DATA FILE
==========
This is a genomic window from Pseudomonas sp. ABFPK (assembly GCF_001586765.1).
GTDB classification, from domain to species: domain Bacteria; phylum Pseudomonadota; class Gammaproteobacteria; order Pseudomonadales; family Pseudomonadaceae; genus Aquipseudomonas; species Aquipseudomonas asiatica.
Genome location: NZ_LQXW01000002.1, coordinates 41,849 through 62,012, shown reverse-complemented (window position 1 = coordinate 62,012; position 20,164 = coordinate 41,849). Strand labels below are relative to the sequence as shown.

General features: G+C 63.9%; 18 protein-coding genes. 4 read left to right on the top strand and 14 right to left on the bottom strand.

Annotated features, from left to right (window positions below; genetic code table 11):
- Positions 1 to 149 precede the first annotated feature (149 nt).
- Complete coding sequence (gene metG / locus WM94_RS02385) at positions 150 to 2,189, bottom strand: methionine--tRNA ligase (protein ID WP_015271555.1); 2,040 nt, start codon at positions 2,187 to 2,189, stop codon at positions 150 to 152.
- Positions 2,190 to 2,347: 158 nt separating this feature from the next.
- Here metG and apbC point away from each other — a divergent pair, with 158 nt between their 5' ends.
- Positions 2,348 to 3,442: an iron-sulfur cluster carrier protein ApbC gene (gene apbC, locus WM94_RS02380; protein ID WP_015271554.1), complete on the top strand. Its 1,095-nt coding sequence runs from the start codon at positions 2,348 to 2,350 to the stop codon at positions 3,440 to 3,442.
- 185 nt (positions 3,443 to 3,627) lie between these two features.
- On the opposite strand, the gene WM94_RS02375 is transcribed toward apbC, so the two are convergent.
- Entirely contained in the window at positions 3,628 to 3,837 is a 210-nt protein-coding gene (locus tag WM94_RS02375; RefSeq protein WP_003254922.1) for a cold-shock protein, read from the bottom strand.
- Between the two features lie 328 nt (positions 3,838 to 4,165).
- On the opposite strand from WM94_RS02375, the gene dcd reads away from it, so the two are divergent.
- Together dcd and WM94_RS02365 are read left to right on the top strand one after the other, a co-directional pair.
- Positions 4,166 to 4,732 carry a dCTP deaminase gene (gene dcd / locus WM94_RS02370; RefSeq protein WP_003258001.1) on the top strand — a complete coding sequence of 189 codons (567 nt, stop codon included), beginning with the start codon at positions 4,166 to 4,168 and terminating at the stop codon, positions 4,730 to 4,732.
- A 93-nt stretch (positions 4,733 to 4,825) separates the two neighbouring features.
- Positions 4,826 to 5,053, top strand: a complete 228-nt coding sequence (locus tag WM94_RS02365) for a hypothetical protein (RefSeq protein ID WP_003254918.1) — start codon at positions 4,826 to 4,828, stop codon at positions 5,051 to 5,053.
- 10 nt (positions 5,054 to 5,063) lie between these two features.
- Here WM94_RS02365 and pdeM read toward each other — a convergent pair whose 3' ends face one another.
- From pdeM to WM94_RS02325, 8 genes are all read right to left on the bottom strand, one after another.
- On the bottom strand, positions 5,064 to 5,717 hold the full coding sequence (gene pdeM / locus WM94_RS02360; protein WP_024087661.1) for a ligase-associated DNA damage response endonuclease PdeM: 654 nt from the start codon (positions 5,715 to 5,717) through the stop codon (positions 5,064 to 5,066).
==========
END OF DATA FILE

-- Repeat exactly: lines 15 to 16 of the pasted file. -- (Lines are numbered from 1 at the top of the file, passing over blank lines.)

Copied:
- On the opposite strand from WM94_RS02375, the gene dcd reads away from it, so the two are divergent.
- Together dcd and WM94_RS02365 are read left to right on the top strand one after the other, a co-directional pair.